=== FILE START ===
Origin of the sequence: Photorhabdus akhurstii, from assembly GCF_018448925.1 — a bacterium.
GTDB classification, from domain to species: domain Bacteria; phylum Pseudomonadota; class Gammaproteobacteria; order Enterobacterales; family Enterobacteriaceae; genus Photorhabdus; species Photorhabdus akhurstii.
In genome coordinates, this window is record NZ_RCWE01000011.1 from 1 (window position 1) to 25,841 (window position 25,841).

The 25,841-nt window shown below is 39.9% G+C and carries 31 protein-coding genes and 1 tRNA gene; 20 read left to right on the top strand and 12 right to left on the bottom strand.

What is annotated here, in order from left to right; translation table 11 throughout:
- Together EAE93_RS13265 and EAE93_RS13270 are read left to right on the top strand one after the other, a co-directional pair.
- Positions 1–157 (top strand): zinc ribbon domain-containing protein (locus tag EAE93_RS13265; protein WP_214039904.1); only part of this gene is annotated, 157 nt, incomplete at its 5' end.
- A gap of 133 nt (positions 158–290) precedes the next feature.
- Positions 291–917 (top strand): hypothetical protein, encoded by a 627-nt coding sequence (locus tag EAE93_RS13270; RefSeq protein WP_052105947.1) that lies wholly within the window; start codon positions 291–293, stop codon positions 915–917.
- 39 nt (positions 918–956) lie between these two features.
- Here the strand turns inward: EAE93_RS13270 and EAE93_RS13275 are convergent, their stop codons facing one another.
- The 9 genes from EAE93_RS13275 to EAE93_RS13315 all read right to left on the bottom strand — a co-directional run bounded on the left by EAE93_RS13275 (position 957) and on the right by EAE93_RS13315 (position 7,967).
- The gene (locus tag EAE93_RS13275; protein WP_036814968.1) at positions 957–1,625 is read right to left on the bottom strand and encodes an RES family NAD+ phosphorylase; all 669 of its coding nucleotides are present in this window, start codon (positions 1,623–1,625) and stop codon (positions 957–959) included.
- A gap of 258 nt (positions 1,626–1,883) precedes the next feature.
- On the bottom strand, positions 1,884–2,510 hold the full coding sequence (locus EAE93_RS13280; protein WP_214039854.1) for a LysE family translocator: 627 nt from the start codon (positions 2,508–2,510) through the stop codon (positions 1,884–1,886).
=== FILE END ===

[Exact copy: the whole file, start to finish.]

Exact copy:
Origin of the sequence: Photorhabdus akhurstii, from assembly GCF_018448925.1 — a bacterium.
GTDB classification, from domain to species: domain Bacteria; phylum Pseudomonadota; class Gammaproteobacteria; order Enterobacterales; family Enterobacteriaceae; genus Photorhabdus; species Photorhabdus akhurstii.
In genome coordinates, this window is record NZ_RCWE01000011.1 from 1 (window position 1) to 25,841 (window position 25,841).

The 25,841-nt window shown below is 39.9% G+C and carries 31 protein-coding genes and 1 tRNA gene; 20 read left to right on the top strand and 12 right to left on the bottom strand.

What is annotated here, in order from left to right; translation table 11 throughout:
- Together EAE93_RS13265 and EAE93_RS13270 are read left to right on the top strand one after the other, a co-directional pair.
- Positions 1–157 (top strand): zinc ribbon domain-containing protein (locus tag EAE93_RS13265; protein WP_214039904.1); only part of this gene is annotated, 157 nt, incomplete at its 5' end.
- A gap of 133 nt (positions 158–290) precedes the next feature.
- Positions 291–917 (top strand): hypothetical protein, encoded by a 627-nt coding sequence (locus tag EAE93_RS13270; RefSeq protein WP_052105947.1) that lies wholly within the window; start codon positions 291–293, stop codon positions 915–917.
- 39 nt (positions 918–956) lie between these two features.
- Here the strand turns inward: EAE93_RS13270 and EAE93_RS13275 are convergent, their stop codons facing one another.
- The 9 genes from EAE93_RS13275 to EAE93_RS13315 all read right to left on the bottom strand — a co-directional run bounded on the left by EAE93_RS13275 (position 957) and on the right by EAE93_RS13315 (position 7,967).
- The gene (locus tag EAE93_RS13275; protein WP_036814968.1) at positions 957–1,625 is read right to left on the bottom strand and encodes an RES family NAD+ phosphorylase; all 669 of its coding nucleotides are present in this window, start codon (positions 1,623–1,625) and stop codon (positions 957–959) included.
- A gap of 258 nt (positions 1,626–1,883) precedes the next feature.
- On the bottom strand, positions 1,884–2,510 hold the full coding sequence (locus EAE93_RS13280; protein WP_214039854.1) for a LysE family translocator: 627 nt from the start codon (positions 2,508–2,510) through the stop codon (positions 1,884–1,886).